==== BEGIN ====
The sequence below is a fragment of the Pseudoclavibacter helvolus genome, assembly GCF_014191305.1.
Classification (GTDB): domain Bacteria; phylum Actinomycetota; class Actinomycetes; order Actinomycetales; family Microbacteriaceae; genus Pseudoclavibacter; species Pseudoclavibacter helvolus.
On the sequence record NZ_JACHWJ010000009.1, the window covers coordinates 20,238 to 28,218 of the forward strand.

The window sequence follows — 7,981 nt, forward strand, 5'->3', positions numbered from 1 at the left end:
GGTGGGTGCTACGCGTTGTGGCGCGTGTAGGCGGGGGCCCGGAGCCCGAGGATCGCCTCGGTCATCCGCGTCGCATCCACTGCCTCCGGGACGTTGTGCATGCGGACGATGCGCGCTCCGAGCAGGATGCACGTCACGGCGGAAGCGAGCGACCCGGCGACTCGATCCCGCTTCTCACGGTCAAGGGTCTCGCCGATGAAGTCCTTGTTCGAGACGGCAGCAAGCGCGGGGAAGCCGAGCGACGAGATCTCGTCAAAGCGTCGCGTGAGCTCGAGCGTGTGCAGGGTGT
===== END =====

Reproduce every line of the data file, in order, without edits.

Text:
The sequence below is a fragment of the Pseudoclavibacter helvolus genome, assembly GCF_014191305.1.
Classification (GTDB): domain Bacteria; phylum Actinomycetota; class Actinomycetes; order Actinomycetales; family Microbacteriaceae; genus Pseudoclavibacter; species Pseudoclavibacter helvolus.
On the sequence record NZ_JACHWJ010000009.1, the window covers coordinates 20,238 to 28,218 of the forward strand.

The window sequence follows — 7,981 nt, forward strand, 5'->3', positions numbered from 1 at the left end:
GGTGGGTGCTACGCGTTGTGGCGCGTGTAGGCGGGGGCCCGGAGCCCGAGGATCGCCTCGGTCATCCGCGTCGCATCCACTGCCTCCGGGACGTTGTGCATGCGGACGATGCGCGCTCCGAGCAGGATGCACGTCACGGCGGAAGCGAGCGACCCGGCGACTCGATCCCGCTTCTCACGGTCAAGGGTCTCGCCGATGAAGTCCTTGTTCGAGACGGCAGCAAGCGCGGGGAAGCCGAGCGACGAGATCTCGTCAAAGCGTCGCGTGAGCTCGAGCGTGTGCAGGGTGT